Business & Economy Technology takes down 210 accounts for "inauthentic and coordinated" behaviour

YouTube takes down 210 accounts for “inauthentic and coordinated” behaviour

"We found use of VPNs and other methods to disguise the origin of these accounts and other activity commonly associated with coordinated influence operations," explained Google

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Following similar decisions by Twitter and Facebook, Google announced on Thursday (Aug 22) that has suspended more than 200 channels that are revealed to be behaving in a coordinated and inauthentic manner.

In a blog post, Google explained that they “disabled 210 channels on YouTube when we discovered channels in this network behaved in a coordinated manner while uploading videos related to the ongoing protests in Hong Kong.”

ReadTwitter, Facebook accuse China of HK discord campaign

The company did not provide additional information about the content in question or how they identified the accounts besides the following:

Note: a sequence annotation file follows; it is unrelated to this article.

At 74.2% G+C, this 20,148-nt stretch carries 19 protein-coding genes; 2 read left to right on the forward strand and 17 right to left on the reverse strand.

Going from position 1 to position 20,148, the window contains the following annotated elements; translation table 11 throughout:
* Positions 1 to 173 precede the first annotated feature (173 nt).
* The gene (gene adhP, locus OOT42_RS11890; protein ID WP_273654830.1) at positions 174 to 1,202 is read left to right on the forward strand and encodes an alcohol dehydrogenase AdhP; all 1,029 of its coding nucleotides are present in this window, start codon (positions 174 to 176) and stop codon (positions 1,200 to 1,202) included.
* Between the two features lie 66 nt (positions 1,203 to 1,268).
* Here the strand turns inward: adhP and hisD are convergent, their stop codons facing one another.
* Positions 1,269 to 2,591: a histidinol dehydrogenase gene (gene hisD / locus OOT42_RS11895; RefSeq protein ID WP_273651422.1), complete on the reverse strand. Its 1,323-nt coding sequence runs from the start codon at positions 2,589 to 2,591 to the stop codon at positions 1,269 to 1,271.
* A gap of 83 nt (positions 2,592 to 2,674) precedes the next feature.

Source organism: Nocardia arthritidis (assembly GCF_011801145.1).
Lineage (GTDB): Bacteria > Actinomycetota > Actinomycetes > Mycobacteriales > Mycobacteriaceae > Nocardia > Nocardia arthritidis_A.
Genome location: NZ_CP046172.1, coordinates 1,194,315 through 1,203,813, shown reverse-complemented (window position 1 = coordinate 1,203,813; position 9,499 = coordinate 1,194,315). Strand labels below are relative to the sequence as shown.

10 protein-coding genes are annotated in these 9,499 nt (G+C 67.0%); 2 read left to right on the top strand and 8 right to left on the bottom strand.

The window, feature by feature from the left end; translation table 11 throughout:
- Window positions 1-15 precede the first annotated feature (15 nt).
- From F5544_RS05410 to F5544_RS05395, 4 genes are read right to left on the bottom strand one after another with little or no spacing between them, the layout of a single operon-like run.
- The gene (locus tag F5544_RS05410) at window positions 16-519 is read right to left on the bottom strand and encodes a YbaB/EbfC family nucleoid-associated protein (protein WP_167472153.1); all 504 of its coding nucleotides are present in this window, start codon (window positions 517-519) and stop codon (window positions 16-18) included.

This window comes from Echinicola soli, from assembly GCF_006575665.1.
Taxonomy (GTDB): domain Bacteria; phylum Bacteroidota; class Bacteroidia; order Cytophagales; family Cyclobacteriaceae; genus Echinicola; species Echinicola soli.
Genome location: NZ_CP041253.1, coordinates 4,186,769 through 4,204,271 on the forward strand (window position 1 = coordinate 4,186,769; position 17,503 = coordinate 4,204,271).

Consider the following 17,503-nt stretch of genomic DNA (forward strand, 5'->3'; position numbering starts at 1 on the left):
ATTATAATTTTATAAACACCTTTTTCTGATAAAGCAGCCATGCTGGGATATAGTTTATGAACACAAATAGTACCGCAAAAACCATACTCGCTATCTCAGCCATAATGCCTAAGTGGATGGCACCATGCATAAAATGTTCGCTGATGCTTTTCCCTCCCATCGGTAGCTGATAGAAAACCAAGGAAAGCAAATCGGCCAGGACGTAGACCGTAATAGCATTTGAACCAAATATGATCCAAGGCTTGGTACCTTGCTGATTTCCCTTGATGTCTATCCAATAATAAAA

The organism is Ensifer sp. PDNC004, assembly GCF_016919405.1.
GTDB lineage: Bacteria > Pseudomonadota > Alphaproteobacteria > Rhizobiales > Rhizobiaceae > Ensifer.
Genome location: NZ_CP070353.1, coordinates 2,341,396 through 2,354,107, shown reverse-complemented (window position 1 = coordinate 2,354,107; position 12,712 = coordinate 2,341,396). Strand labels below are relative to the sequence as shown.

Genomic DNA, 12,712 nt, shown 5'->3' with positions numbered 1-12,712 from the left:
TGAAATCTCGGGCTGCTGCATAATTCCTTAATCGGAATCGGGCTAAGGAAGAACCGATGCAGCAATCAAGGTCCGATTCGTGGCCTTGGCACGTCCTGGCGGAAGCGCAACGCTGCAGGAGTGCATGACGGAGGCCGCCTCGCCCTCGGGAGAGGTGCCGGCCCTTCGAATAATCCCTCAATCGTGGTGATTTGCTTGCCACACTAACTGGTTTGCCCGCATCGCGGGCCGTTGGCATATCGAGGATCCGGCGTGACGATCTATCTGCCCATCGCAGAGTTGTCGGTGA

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“We found use of VPNs and other methods to disguise the origin of these accounts and other activity commonly associated with coordinated influence operations.”

Additionally, they declined to directly attribute the coordinated attacks to the Chinese government.

According to a report by The Washington Post, “The announcements by the tech giants this week also illustrate the reach and pervasiveness of China’s attempts to steer the online conversation about the demonstrations in Hong Kong.”

ReadWill Facebook’s new rules prevent fake news in time for elections in Asia?

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Chinese officials, however, argued that the suspended social media accounts were created by “students and others living overseas who are free to express themselves.”

YouTube, Twitter, and Facebook are banned in China as part of the government’s “Great Firewall” of censorship.

Objecting to the suspension of the accounts, Chinese foreign minister Geng Shuang said that “I believe people around the world will come to their own judgment about what happens in Hong Kong and what is the truth… Why do you think what is described by the Chinese state-run media outlets must be negative or wrong?”

Tech platforms and social media giants are under pressure to combat disinformation and online deceptions. However, tech companies also face accusations of “over-policing” certain content from state-supported conservative groups who argue for “free speech.”/TISG

Netizens urge YouTube to ban Chinese media sponsored ads spreading misinformation about Hong Kong protesters

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